Boehner and House Minority Whip Eric Cantor (R-Va.) did a masterful job of unifying their conference in 2009 and 2010, convincing every member to reject the stimulus and healthcare bills. Unity is going to be much tougher to attain in the majority. Many of the Tea Party Republicans coming to Washington don’t want to compromise with Obama on much of anything. At first, Boehner will focus on three things that all GOP members can get behind: cutting taxes, repealing the healthcare reform law and cutting government spending.
6. The economy.
Boehner this summer called on Obama to fire his economic team. Starting in January, Boehner and his GOP colleagues in the House will assume some ownership of the economy. Voters in the last three elections have been angry, leading to two Democratic waves and a GOP wave on Tuesday. To protect his majority, Boehner will need to convince voters that the Republican House is taking steps to fix the nation’s ailing economy.
7. Leading, without looking over his shoulder.
Boehner and Cantor are not personally close, but they have worked well together in the minority. Cantor, Ryan and Rep. Kevin McCarthy (R-Calif.) attracted a lot of attention with their new “Young Guns” book earlier this year, which proclaimed that they represent a “new generation of conservative leaders.” Each of the “Young Guns” are at least 14 years younger than Boehner and all will be in powerful posts. Ryan is expected to be Budget Committee chairman and McCarthy is an early favorite to be majority whip, the No. 3 slot in the House GOP hierarchy. Boehner and his deputies will be on the same page early next year, but the test will come when controversies strike later in the 112th Congress.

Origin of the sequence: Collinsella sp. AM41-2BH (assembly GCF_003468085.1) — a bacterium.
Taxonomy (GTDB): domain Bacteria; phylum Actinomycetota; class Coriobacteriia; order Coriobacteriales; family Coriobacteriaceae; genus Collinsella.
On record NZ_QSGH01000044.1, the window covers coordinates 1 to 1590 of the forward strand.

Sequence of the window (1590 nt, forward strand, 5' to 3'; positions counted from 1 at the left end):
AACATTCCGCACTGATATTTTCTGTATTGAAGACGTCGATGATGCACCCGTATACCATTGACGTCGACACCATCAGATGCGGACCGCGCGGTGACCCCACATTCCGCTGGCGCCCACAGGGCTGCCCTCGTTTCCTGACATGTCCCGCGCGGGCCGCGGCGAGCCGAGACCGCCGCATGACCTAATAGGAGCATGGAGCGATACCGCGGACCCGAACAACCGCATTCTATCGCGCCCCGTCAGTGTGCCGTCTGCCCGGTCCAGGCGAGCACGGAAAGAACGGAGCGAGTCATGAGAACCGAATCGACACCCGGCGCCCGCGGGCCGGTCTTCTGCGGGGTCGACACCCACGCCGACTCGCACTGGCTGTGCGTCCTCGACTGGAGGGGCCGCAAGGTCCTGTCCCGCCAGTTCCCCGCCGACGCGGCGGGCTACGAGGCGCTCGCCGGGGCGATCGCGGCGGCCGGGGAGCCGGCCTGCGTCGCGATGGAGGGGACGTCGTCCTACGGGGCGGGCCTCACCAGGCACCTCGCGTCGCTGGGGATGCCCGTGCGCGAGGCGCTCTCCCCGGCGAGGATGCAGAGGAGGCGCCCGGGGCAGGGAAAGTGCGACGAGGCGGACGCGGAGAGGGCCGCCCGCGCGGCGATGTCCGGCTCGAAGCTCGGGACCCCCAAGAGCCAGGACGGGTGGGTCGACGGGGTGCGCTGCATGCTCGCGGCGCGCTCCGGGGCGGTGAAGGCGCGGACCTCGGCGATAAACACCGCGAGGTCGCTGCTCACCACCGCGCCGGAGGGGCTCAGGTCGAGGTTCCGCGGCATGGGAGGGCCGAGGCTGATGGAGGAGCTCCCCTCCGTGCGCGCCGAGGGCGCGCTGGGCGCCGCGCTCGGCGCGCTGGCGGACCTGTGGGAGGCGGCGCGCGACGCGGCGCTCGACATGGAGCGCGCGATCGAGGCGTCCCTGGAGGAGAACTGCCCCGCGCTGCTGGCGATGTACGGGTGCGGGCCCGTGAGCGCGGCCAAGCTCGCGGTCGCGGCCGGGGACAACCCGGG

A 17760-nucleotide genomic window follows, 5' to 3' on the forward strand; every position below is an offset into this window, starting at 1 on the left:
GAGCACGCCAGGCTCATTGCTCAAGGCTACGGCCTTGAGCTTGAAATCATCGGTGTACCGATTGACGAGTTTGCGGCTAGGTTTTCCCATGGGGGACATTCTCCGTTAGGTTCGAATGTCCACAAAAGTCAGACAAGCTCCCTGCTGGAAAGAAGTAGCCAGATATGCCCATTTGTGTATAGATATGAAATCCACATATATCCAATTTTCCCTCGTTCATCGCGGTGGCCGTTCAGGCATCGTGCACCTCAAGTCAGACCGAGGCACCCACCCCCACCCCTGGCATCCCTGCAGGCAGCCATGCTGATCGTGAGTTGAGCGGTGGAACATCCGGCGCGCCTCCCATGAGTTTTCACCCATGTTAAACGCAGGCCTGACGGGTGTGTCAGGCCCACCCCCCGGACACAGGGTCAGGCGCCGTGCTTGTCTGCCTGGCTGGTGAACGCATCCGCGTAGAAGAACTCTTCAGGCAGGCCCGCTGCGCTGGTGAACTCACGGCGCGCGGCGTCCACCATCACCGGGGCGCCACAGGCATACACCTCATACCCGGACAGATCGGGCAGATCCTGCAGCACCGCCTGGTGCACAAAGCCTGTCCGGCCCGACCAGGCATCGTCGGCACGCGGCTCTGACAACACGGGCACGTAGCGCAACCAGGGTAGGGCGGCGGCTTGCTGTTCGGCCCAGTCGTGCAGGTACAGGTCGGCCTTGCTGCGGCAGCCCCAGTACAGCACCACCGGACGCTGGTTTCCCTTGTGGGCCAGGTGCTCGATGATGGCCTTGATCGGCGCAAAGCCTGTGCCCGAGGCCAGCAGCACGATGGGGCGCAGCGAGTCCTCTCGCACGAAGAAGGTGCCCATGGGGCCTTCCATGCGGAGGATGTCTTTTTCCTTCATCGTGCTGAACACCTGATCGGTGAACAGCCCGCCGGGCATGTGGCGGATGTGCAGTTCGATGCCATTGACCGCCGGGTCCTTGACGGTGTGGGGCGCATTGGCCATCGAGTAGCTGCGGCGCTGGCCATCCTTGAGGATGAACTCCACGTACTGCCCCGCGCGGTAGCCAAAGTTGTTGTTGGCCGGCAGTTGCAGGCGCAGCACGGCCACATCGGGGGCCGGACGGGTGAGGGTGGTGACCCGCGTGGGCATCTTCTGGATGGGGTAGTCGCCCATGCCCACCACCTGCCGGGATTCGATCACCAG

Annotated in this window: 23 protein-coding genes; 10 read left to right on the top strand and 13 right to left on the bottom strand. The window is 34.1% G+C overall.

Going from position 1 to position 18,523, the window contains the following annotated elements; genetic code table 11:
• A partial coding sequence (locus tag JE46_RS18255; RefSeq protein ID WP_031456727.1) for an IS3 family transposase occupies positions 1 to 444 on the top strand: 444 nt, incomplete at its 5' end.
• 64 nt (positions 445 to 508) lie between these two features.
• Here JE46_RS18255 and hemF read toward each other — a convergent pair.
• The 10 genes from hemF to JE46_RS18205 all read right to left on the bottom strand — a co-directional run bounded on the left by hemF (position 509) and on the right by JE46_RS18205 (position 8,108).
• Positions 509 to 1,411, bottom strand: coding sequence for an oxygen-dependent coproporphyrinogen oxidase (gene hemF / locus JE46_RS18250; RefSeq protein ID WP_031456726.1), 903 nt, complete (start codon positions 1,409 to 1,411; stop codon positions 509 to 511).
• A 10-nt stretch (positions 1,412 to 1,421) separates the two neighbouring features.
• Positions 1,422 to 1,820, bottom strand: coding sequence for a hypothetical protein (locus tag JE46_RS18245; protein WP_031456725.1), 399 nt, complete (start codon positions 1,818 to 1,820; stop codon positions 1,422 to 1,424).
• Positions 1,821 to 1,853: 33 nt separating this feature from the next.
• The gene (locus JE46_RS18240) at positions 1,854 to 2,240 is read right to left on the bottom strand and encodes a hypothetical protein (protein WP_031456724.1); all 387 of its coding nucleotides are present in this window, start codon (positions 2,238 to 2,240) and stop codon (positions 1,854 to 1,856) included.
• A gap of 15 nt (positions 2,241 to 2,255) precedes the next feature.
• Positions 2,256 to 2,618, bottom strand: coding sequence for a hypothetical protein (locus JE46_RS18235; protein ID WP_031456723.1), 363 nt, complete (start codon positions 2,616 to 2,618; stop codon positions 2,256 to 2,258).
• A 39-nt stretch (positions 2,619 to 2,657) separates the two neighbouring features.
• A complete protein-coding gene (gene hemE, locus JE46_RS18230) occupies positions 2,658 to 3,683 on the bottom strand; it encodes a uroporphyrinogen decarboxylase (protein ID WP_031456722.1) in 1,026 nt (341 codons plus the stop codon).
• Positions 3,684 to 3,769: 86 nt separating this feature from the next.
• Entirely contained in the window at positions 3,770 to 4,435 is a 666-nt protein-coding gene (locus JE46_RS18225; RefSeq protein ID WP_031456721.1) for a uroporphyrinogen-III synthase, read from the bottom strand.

8. Moving bills with high price tags.
After vowing to cut the deficit, House Republican leaders will be faced with a tough vote early next year on raising the nation’s debt limit. In February, every House GOP member voted against raising the debt limit and the measure squeaked by, 217-212. Now, the tables will be turned. Republicans will surely blame Democrats for having to do it, but the onus is on them to pass it. Other so-called must-pass bills include the alternative minimum tax and Medicare physician payment bills, which cost billions of dollars. Both may be handled in the lame-duck session, but could be punted until 2011 when Boehner will be holding the gavel.
9. Managing expectations on healthcare.
Boehner must move a healthcare repeal through the House while also managing expectations. Some voters will not be pleased if the healthcare law still exists in two years, though a total repeal is not happening with a divided Senate and Obama in the White House. Getting a healthcare repeal through the lower chamber will be the easy part, because all Republicans and some Democrats will back it. Managing expectations will be much harder.
10. Presidential politics.
Boehner is the face of the Republican Party — for now. The Ohio Republican is all over the cable news shows and magazine covers, but once the presidential primary heats up, the media spotlight will turn to the White House hopefuls. It is likely that at least a few of them will run against Congress, an institution that is always unpopular. And if there is any daylight between Boehner and the Republican nominee, the press will pounce. In 1999, then-presidential candidate George W. Bush ripped congressional Republicans for their plan to save money by slowing the payment of the earned income tax credit. At the time, Bush called it an attempt to “balance the budget on the backs of the poor.” The GOP initiative was ultimately scrapped.